Like an audition, an Intel submission, or an application for a scholarship, the college application process is highly competitive. And over the past few months, you’ve heard from schools – You’ve gotten into some, been waitlisted or rejected from others, and now must, very shortly, make a decision to move forward.1. Should I appeal decisions?
If a school that you had hoped to attend has placed you on its waiting list, find out how many students on average are ultimately accepted off the list. If the school allows you to send more documentation of new and exciting honors, awards, leadership positions, or summer internships, then do so immediately. If a school that has rejected you has an appeal process and you want to take advantage of it, be sure you follow their requirements precisely. Keep in mind that the success rate of these appeals is fairly small, and you should simultaneously evaluate the acceptances you have received to determine which school you will most likely attend in the fall.2. When should I tell the schools I have decided not to attend them?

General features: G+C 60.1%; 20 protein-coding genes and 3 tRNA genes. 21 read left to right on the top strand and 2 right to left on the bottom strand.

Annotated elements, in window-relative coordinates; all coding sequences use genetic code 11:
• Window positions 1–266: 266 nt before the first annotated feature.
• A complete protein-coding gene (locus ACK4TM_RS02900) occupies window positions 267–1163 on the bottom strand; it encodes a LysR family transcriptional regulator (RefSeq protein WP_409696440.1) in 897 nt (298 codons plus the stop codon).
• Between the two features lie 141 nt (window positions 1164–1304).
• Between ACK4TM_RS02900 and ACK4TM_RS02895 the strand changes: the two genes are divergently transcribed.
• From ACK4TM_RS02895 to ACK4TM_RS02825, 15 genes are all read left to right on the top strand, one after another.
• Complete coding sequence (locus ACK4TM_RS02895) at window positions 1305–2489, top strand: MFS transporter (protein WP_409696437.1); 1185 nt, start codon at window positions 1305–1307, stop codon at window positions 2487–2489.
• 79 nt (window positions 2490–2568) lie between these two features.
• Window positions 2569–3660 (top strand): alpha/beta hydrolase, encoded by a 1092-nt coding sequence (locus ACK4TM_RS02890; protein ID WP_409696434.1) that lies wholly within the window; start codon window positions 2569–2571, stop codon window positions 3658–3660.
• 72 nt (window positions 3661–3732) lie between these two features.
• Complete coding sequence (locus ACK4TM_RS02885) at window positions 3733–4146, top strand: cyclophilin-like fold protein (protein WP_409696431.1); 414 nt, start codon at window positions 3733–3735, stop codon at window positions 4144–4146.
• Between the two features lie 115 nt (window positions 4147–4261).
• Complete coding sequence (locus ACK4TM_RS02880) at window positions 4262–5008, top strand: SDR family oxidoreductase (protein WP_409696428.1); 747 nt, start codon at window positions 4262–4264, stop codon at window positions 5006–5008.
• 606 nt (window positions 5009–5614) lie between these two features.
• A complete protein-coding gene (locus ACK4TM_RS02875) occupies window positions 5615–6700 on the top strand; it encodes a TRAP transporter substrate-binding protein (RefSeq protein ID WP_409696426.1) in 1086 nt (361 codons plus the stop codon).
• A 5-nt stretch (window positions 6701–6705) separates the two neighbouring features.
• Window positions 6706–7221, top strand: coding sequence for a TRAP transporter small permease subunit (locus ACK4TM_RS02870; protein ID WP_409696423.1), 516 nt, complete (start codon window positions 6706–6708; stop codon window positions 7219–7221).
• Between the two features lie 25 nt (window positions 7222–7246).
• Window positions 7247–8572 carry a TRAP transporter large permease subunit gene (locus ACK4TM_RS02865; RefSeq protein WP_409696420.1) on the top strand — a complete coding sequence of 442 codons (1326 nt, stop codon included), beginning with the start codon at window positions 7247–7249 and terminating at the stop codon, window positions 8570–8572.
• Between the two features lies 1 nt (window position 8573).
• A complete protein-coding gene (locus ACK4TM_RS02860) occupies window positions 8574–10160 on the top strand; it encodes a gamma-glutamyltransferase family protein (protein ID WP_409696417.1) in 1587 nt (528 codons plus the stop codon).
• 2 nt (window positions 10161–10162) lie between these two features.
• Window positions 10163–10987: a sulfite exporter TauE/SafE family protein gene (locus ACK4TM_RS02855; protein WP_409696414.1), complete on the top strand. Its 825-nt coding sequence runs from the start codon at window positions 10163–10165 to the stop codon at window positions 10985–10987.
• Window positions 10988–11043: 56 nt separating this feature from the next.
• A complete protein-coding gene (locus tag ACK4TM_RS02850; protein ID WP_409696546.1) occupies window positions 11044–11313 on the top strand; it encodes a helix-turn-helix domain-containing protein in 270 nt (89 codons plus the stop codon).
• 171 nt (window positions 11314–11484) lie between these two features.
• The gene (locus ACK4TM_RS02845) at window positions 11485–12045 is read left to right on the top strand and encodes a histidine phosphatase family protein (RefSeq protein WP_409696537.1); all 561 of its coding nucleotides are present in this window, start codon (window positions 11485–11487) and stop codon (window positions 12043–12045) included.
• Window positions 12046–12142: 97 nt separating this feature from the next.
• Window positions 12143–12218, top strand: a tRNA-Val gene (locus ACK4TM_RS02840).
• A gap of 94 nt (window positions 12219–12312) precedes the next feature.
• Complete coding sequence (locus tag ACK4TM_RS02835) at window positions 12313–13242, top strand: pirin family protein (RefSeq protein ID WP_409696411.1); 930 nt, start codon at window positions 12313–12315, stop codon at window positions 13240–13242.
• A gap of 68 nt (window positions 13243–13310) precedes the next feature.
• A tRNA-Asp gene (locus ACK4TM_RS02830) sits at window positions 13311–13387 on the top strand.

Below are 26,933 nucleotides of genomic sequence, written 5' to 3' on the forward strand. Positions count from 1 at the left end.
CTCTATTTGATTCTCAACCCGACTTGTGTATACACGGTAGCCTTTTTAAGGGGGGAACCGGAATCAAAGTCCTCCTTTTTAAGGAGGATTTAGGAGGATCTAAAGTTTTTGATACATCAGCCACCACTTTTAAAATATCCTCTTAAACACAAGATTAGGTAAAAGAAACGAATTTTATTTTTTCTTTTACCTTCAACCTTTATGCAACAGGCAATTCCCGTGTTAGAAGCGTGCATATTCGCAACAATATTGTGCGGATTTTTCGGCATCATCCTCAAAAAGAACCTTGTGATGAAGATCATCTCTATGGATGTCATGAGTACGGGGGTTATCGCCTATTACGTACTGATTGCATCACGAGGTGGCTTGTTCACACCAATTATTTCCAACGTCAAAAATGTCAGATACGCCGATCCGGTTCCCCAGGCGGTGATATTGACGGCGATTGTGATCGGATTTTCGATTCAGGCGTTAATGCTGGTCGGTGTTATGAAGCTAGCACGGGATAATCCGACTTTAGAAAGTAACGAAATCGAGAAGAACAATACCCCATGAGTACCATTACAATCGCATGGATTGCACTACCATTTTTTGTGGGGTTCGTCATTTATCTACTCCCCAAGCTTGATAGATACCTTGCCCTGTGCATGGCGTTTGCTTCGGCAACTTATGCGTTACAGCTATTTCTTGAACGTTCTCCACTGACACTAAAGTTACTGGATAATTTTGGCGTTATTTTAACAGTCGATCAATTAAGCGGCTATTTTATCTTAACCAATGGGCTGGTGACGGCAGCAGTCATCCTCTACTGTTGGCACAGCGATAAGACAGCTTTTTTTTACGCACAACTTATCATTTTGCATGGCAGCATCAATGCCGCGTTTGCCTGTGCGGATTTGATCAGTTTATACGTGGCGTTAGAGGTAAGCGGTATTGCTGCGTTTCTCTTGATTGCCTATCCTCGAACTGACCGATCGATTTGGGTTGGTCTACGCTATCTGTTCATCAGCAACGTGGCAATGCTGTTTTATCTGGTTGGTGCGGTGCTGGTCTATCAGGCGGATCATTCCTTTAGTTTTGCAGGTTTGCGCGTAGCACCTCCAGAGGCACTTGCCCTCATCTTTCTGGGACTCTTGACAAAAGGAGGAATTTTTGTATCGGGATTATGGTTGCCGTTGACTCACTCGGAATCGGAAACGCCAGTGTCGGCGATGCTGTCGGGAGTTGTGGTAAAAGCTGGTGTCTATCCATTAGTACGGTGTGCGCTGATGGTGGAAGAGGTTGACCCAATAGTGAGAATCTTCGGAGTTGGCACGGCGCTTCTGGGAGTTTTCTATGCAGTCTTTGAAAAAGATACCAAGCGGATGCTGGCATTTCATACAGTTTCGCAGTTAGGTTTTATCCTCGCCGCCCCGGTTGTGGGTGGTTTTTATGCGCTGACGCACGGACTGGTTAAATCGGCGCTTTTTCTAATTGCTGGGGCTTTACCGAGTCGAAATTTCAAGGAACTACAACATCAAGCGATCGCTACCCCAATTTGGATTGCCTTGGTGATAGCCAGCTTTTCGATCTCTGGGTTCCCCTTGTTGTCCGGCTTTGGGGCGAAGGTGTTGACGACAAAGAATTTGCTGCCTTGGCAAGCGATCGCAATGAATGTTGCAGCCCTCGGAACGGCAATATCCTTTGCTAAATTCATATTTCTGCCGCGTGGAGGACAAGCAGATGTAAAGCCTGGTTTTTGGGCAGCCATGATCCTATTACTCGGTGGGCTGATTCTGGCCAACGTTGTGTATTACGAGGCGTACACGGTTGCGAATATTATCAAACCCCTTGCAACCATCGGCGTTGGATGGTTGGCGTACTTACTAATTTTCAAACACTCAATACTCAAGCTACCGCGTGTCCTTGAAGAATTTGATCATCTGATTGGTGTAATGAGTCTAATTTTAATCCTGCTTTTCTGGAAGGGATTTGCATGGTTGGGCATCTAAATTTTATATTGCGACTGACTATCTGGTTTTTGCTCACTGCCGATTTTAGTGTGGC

Once you send in your deposit to the school you have chosen, be sure to tell the schools that are saving spots for you or that have you on a waiting list that you do not plan to attend them. That will open up spots for people who, perhaps like you, may be hoping for an opening. It’s a sort of domino effect in the acceptance process.3. Whom should I tell?
Contact the counselors, teachers, and others who have written you letters of recommendation or helped you in your application process. They will be interested to know where you got in and where you plan to attend. Family, friends, and classmates should be supportive of your decision, but it is up to you to be as public or private as you feel comfortable.